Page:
IgG - main low molecular weight immunoglobulin present in mammalian serum (75 % of serum immunoglobulins)
- Molecular mass ~150 to 170 kDa depending upon a species (In reduced conditions it is 50 and 24 kDa for mouse IgG)
- Molecular weight and isoelectric point of various animal immunoglobulins can be found here. Main properties of human immunoglobulins are described here.
- IgG constitutes of two light chains: 23 kDa each; two heavy chains:~50 kDa each (for H chain subclass ϒ1,2,4) and 60 kDa (ϒ3) connected by disulfide bonds
- Isoelectric point 6.1-8.5 (7.3 +/-1.2), polyclonal antibodies do not have a set isoelectric point as they are a pool of various classes
- Concentration in serum: 10-20 mg/ml
- Glycosylation (by weight): 3%
- Extinction coefficient at 280 nm is 1.36 for a solution of 1 mg/ml (Johnstone and Thorpe 1988)
- Weight of IgG (or other protein) to molar quantity can be converted here
- Distribution in a body: intra and extravascular
- Immunological function: secondary response
Protocol and description of nautralization of IgG with a protein or peptide can be found here.
Some interesting features of IgG antibodies:
- can self-assemble into hexamers, which form two dimensional crystals in aqueous solution (Shinichiro et al. 2014, Nature Materials)
- Activate mammalian complements
- Bind to Protein A or Protein G
Chosen examples of techniques where IgG antibodies have been successfully used:
- to prepare affinity columns and perform affinity purifications
- in Western Blot analysis
- in ELISA
- biotinylated or labelled with fluorescein or other chromophores
- in rocket immunoelectrophoresis
- in immunoprecipitation
- in immunogold labelling
- in immunohistochemistry
Agrisera Antibody Production Guide check here.
How to store IgG antibodies? Do antibodies last forever? (you might also want to check this link)
Please keep in mind that each antibody is different and conditions and protocols applied for one antibody are not necessarily going to work for another antibody.
Antibodies present in serum
This is a very stable format for antibody storage. In -20°C or -70°C serum can be usually stored for years. In some specific cases this time can be shorter for anti-peptide antibodies. For very short time periods serum can be stored at + 4°C. In some cases more careful freezing with a first step at -20°C followed by -70°C can be beneficial. Some antibodies will store well as lyophilized serum at -20°C.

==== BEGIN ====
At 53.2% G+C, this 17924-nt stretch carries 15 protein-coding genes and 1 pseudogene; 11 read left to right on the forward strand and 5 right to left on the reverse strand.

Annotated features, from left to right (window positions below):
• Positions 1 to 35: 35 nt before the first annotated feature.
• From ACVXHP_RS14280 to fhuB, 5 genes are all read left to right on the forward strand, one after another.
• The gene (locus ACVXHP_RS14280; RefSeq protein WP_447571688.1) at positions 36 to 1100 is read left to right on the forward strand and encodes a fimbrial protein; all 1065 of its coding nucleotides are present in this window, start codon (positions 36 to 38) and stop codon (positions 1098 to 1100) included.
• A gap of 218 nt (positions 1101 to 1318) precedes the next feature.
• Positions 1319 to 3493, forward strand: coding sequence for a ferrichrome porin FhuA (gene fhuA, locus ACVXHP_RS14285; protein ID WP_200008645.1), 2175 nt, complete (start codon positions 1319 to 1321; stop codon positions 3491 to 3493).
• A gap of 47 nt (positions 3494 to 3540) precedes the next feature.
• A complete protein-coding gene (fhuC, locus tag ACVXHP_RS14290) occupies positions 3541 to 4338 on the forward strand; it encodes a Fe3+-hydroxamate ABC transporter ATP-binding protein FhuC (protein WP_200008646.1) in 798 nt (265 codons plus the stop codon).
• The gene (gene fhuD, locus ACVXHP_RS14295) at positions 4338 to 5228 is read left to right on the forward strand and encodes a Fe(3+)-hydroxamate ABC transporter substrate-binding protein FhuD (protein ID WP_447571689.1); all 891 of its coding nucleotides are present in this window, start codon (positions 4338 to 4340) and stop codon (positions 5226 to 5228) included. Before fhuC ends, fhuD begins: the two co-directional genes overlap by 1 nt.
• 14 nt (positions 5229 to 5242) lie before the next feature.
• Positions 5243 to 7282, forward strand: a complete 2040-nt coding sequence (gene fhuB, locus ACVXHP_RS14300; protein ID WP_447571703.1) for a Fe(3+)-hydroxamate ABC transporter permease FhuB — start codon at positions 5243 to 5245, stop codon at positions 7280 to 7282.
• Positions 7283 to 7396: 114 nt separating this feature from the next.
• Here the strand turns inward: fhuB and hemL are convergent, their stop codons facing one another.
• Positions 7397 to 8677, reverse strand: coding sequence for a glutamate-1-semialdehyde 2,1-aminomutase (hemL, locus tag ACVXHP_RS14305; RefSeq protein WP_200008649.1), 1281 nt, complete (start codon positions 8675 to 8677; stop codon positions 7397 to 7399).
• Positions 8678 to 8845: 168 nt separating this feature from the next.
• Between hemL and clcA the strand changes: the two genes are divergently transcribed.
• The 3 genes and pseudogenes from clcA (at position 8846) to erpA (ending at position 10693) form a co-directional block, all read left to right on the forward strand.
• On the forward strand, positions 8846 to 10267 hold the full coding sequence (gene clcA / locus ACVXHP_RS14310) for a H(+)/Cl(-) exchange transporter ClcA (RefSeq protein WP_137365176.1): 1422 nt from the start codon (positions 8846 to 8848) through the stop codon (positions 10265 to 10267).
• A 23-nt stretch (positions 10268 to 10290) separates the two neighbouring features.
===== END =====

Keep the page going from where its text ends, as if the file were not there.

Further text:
Total IgG fraction (IgG antibodies purified on Protein G matrix)
Generally antibodies in this format are stable. They can be stored in -20°C or -70°C for years. For short-term use some azide to the final concentration of 0.02 % or other preservative.
Affinity purified antibodies (on a specific matrix allowing protein or peptide coupling)
Used to be the most unstable. Care should be taken when considering storing conditions, which should be checked experimentally for every single antibody. Affinity purified antibodies against different epitopes can vary in stability. Some purified abtibodies can precipitate directly after purification is completed if it is performed in the cold, while the activity may still remain. It is difficult to predict storage conditions for a given antibody in advance - there are some alternatives:
- -20°C or -80°C
- + 4°C with preservatives like azide (0.02%) or merthiolate
- -20°C with glycerol; Final concentration of glycerol 10 or 50%
- -20°C with BSA at final concentration of 0.05-0.5%
- Larger volumes of affinity purified antibodies are recommended to be filter-sterilised and aliquoted to avoid multiple freezing and thawing. Some antibodies cope well with thawing some might loose their activity.
- Storage at protein concentration around 0.5-1 mg/ml.
- Do not purify all serum you have at once. Antibodies in serum can be more stable compare to affinity purified material.
Important note: Sodium azide can inhibit horseradish peroxidase enzyme as well as interfere with some coupling methods and biological assays. However, its amount present in certain preparations as - 0,02 % will be washed away in ELISA or Western Blot if a primary antibody is used at a dilution of at least 1:2000. Alternative agents for preventing bacterial growth of an antibody solution:
- Thimerosal at 0,01%
- Gentamicin sulfate at 50 ug/ml
Recommended literature about IgG antibodies:
- Using Antibodies: A Laboratory Manual, E.Harlow and D.Lane, 1999,
ISBN: 0879695447; Publisher: Cold Spring Harbor Laboratory Press.
- Immunochemistry in Practice, A.Johnstone and R.Thorpe, 1988,
ISBN:0-632-01723-6; Publisher: Blackwell Scientific Publications.